Bestselling author Max Hastings offers a welcome re-evaluation of one of the most gripping and tense international events in modern history—the Cuban Missile Crisis—providing a people-focused narrative that explores the attitudes and conduct of Russians, Cubans, Americans, and a terrified world that followed each moment as it unfolded.
In The Abyss, Max Hastings turns his focus to one of the most terrifying events of the mid-twentieth century—the thirteen days in October 1962 when the world stood on the brink of nuclear war. Hastings looks at the conflict with fresh eyes, focusing on the people at the heart of the crisis—America President John F. Kennedy, Soviet First Secretary Nikita Khrushchev, Cuban Prime Minister Fidel Castro, and a host of their advisors.
Combining in-depth research with Hasting’s well-honed insights, The Abyss is a human history that unfolds on a wide, colorful canvas. As the action moves back and forth from Moscow to Washington, DC, to Havana, Hastings seeks to explain, as much as to describe, the attitudes and conduct of the Soviets, Cubans, and Americans, and to recreate the tension and heightened fears of countless innocent bystanders whose lives hung in the balance. Reflecting on the outcome of these events, he reveals how the aftermath of this momentous crisis continues to reverberate today.
Powerful, and riveting, filled with compelling detail and told with narrative flair, The Abyss is history at its finest.
Max Hastings is the author of twenty-eight books, most about conflict, and between 1986 and 2002 served as editor in chief of the Daily Telegraph, then as editor of the Evening Standard. He has won many prizes, for both his journalism and his books, the most recent of which are the bestsellers Vietnam, The Secret War, Catastrophe, and All Hell Let Loose. Knighted in 2002, Hastings is a Fellow of the Royal Society of Literature, an Honorary Fellow of King’s College London, and a Bloomberg Opinion columnist. He has two grown children, Charlotte and Harry, and lives with his wife, Penny, in West Berkshire, where they garden enthusiastically.
"Hastings . . . highlights in this engrossing account just how close the U.S. and the Soviet Union came to nuclear war in October 1962. . . . Throughout, Hastings draws sharp personality profiles of John F. Kennedy, Nikita Khrushchev, Fidel Castro, and their top-level advisers, and expertly mines archival records to recreate the contemporaneous rationale for their decision-making, even when it looks foolish or reckless in hindsight. . . . This riveting history speaks clearly to the present moment." — Publishers Weekly (starred review)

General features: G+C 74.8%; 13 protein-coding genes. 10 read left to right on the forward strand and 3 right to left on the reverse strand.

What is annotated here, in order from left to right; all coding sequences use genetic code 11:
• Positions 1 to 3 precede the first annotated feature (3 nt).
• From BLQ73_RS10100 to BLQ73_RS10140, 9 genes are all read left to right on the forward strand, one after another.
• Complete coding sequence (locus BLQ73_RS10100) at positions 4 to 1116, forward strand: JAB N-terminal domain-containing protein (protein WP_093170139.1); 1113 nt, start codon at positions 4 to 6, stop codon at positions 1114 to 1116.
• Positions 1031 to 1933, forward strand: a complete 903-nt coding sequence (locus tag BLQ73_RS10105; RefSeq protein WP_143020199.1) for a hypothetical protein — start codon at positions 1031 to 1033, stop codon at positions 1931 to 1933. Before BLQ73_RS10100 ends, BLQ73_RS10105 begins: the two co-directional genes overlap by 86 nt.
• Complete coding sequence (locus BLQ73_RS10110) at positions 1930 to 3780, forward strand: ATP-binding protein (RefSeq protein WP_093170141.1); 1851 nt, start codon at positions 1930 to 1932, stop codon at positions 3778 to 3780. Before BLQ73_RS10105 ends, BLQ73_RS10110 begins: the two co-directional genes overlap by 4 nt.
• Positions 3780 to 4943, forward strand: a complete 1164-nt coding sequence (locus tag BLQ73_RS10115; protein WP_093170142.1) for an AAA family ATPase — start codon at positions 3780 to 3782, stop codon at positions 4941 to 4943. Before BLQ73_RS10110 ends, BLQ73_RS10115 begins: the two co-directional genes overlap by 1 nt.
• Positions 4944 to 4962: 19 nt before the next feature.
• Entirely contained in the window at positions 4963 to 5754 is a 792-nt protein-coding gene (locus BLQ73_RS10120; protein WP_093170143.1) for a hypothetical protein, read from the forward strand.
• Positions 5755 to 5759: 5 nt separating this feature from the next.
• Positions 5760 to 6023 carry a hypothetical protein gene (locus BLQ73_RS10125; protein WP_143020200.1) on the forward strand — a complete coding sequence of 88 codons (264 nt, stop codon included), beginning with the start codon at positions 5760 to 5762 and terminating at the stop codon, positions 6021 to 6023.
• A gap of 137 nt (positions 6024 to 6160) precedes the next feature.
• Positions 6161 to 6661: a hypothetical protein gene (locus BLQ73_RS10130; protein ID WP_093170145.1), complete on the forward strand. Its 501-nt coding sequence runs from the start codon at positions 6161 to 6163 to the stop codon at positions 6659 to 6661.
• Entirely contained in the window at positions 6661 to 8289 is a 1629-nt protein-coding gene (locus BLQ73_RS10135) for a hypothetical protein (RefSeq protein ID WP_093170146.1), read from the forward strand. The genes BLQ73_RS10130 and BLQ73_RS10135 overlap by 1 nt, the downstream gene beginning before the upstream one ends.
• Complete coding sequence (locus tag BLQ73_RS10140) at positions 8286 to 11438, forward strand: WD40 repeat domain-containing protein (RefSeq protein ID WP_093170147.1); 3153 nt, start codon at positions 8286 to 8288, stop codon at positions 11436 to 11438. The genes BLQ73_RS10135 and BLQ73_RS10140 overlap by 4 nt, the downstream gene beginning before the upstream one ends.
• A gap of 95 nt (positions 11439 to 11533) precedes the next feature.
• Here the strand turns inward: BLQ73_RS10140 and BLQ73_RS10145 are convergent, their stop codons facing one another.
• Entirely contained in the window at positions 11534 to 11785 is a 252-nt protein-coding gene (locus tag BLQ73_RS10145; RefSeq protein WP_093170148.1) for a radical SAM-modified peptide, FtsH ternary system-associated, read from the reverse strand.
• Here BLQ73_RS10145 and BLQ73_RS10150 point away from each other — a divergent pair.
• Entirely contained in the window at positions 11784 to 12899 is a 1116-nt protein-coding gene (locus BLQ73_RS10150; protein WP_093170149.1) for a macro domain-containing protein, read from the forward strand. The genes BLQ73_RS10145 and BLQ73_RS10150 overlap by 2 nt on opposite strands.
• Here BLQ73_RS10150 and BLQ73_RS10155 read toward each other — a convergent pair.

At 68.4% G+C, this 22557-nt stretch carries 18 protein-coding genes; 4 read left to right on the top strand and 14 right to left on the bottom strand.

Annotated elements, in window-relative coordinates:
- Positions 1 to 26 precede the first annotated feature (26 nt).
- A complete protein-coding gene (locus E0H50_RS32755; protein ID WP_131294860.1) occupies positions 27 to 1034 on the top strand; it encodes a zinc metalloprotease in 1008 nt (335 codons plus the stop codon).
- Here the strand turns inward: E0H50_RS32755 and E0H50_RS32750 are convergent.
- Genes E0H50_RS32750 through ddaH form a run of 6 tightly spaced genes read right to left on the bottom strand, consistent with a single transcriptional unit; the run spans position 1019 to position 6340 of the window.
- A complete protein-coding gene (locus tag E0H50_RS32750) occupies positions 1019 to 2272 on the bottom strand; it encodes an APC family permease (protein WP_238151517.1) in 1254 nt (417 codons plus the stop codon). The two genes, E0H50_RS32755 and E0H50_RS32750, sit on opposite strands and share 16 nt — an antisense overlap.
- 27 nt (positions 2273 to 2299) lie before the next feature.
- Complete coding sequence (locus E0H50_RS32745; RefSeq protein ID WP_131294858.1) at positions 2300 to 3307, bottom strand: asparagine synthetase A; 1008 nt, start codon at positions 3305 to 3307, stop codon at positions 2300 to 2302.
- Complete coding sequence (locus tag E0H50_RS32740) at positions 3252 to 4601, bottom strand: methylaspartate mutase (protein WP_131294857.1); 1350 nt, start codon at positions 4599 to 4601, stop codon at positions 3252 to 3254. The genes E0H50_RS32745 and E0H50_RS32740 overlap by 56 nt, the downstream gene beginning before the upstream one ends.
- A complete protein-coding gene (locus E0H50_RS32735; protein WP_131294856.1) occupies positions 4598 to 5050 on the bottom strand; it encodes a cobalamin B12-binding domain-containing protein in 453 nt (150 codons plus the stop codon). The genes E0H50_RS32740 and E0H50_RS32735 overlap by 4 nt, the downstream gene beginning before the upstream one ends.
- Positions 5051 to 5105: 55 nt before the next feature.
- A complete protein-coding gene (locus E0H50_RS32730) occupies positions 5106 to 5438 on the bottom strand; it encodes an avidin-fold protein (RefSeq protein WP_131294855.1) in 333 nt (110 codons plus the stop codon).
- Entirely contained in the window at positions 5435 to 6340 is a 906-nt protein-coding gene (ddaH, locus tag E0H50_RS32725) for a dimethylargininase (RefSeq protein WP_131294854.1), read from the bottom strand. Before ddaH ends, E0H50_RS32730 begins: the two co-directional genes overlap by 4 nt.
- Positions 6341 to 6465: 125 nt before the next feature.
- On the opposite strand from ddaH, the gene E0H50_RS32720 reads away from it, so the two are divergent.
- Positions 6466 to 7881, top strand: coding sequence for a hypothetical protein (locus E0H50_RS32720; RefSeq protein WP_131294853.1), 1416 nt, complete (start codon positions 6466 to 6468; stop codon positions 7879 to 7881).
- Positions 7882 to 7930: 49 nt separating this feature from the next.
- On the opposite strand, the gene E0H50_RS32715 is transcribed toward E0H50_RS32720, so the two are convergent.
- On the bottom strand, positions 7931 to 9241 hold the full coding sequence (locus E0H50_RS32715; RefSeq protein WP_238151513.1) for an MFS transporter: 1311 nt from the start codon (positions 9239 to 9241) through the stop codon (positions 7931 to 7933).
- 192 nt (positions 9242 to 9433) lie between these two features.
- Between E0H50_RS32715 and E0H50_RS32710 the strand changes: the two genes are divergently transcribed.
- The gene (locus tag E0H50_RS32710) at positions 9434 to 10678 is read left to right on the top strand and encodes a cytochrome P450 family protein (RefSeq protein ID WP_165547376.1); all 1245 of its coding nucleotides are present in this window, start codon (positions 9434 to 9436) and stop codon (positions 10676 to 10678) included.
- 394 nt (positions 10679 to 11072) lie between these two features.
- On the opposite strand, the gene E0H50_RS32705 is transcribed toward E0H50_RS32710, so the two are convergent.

“One of the greatest living historians tackles the Cuban missile crisis. . . . Hastings argues that Kennedy prevented a catastrophic conflict by deciding that [bombing strategic sites and invading] was a bad idea. Instead, he ordered a blockade and sent a warning to Khrushchev, who withdrew the missiles. The author’s painfully insightful conclusion credits Kennedy with brilliant statesmanship but adds that most successors would have chosen war. The definitive account of a brief yet frightening period in global history.
— Kirkus Reviews
Hastings . . . masterfully places the Cuban Missile Crisis within the tensions and relations between the United States and the Soviet Union in their Cold War context. The tense and suspenseful atmosphere interweaving the negotiations and political developments . . . are palpable in this elegantly written account. The personalities of all major players . . . are all fully realized in this book. . . . Based on extensive archival research, including in the UK, this eminently readable account provides a nice, single volume overview of the Cuban Missile Crisis. — Library Journal
The Cuban Missile Crisis . . . easily could have escalated to nuclear war. . . . notable historian Hastings provides a narrative more coherent than would have been experienced by the principals, emphasizing how limited information could have led to disaster, such as when the USSR's Nikita Khrushchev proposed to base nuclear missiles in Cuba as his military assured could be done secretly and without provoking the U.S. . . . Replete with astute characterizations of participants in the crisis, Hastings' able account registers the peril humanity then faced and still faces in a world of competitive, nuclear-armed countries. — Booklist
“[Hastings’s] incisive account of the standoff between the US and Russia has chilling and timely lessons 60 years on . . . . Abyss provides chastening lessons on how easily things can spiral out of control but also how catastrophe can be averted.” — The Guardian
"Max Hastings’s brilliantly told account of the Cuban missile crisis shows how the word 'abyss' is no exaggeration for the drama that unfolded 60 years ago. . . . Hastings has cleverly woven the story together from all sides, most interestingly from little-known Cuban sources previously unused in American, Russian or European accounts." — Air Mail
"Max Hastings brings his signature style—a mixture of the grand (sweeping insights into great events) and the granular (carefully sifted details from diaries and letters of ordinary people)—to the much-studied subject of the Cuban missile crisis. The result is a book to match the best things ever written on the subject in terms of immediacy and drama.” — Christian Science Monitor